AT&T’s Fourth Quarter Hail Mary For T-Mobile

When news breaks on Thanksgiving, you can safely bet that it’s bad news. AT&T’s announcement last week that it had withdrawn its application to acquire T-Mobile (and started preparing for the $4 billion payout it owes should the deal fail) is a great example. As we ate stuffing and turkey and cranberry sauce, AT&T was strategizing (all the football on TV probably helped). The plan, you ask?

Basically, AT&T is in talks with Leap (and presumably T-Mobile) to sell off a big chunk of T-Mobile’s customers and a small portion of its wireless spectrum to regional carrier Leap Wireless, according to the New York Times. The hope is that with fewer potential customers to be acquired in the deal, the Department of Justice may ease up in its campaign to block the merger. Even if the DoJ doesn’t back down, the exchange will give AT&T a stronger argument in the court room.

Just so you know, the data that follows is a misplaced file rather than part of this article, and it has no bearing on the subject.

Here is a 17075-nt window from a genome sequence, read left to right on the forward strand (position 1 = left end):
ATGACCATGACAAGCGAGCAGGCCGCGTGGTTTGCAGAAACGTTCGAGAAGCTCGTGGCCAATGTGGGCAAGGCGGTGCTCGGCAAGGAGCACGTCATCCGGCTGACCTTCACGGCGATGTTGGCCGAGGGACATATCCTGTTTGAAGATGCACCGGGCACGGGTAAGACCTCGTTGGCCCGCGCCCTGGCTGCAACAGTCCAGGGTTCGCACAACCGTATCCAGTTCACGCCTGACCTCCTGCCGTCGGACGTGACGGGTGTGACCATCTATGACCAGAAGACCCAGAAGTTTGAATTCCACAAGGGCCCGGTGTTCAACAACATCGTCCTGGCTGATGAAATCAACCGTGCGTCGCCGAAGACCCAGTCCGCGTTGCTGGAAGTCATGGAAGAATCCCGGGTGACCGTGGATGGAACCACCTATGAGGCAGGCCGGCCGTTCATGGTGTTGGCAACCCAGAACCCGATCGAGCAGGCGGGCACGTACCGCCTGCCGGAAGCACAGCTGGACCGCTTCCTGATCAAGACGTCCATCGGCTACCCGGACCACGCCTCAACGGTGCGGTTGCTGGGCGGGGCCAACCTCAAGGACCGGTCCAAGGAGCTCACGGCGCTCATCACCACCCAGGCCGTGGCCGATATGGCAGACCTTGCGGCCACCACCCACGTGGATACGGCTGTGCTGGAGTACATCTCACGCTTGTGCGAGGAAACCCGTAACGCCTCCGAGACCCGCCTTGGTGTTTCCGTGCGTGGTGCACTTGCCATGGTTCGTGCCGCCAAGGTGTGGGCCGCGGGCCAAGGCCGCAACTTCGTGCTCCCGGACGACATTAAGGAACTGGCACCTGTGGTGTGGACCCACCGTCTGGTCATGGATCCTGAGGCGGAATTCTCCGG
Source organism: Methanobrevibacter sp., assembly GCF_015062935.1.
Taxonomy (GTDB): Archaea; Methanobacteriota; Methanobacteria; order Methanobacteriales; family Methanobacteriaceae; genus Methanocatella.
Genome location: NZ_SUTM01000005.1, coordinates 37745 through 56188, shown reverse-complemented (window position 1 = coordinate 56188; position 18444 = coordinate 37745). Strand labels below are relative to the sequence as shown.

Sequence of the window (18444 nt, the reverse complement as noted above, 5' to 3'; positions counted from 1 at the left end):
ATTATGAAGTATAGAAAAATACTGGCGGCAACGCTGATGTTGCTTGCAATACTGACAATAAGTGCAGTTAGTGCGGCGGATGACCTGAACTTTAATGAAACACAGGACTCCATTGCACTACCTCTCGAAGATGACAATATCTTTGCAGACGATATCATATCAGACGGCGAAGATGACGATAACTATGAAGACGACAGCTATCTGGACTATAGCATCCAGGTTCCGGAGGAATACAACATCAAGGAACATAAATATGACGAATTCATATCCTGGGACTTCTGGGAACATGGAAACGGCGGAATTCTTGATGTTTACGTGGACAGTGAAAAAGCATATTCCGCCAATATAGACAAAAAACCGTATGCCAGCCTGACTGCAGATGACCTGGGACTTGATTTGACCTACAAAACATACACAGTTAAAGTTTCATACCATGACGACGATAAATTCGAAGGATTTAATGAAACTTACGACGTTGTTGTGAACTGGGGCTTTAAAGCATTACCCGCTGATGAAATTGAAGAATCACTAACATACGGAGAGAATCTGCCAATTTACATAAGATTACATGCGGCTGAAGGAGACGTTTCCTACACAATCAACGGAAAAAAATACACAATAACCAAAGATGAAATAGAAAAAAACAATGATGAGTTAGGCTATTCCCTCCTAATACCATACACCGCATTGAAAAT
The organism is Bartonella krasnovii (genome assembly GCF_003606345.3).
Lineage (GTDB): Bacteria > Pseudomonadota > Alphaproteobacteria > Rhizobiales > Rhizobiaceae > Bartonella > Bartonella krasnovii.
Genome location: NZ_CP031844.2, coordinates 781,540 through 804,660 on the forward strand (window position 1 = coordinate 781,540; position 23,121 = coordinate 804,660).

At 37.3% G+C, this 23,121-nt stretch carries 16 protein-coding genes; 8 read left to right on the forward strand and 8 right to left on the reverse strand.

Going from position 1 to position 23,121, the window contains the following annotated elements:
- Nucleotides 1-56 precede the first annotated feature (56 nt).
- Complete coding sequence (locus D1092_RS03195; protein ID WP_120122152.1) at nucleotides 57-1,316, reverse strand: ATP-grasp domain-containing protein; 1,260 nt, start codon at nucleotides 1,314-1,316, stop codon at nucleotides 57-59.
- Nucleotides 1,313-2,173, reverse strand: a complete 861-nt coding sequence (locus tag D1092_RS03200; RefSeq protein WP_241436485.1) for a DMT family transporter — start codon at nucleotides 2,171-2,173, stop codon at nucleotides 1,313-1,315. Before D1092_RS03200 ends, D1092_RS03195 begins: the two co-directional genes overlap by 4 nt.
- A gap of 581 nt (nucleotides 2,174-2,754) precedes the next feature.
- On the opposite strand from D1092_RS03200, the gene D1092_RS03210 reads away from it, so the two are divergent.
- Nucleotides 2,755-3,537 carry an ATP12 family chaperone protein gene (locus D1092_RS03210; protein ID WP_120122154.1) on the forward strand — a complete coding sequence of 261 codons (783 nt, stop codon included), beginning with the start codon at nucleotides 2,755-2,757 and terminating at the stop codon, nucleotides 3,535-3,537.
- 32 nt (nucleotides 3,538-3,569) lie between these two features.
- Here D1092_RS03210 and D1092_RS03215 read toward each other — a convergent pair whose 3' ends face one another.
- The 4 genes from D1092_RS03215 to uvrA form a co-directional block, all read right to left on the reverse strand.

If it goes through, the AT&T/Leap deal would push Leap past T-Mobile as the number four carrier. The trick is to push over enough subscribers to make T-Mobile seem “smaller,” while leaving the pink carrier with enough wireless spectrum to help AT&T build out its next-gen service once it swallows T-Mo.

The plan is a long shot to say the least, but AT&T has quite a bit riding on this. $4 billion, to be exact.

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